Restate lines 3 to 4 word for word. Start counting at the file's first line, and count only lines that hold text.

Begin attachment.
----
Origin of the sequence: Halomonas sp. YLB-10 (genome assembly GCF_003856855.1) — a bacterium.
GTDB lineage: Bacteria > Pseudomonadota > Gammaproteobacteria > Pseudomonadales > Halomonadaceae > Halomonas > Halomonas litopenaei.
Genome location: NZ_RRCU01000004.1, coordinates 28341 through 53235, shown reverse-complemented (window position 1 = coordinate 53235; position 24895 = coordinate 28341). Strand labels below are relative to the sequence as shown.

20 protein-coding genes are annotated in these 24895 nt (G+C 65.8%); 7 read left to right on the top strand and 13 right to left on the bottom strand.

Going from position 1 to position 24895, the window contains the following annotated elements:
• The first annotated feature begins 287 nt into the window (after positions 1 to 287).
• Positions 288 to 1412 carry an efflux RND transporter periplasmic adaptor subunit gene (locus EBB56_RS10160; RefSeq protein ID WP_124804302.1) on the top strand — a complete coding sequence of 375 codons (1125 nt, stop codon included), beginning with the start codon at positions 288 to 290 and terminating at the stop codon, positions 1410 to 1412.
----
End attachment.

Genome location: NZ_RRCU01000004.1, coordinates 28341 through 53235, shown reverse-complemented (window position 1 = coordinate 53235; position 24895 = coordinate 28341). Strand labels below are relative to the sequence as shown.

20 protein-coding genes are annotated in these 24895 nt (G+C 65.8%); 7 read left to right on the top strand and 13 right to left on the bottom strand.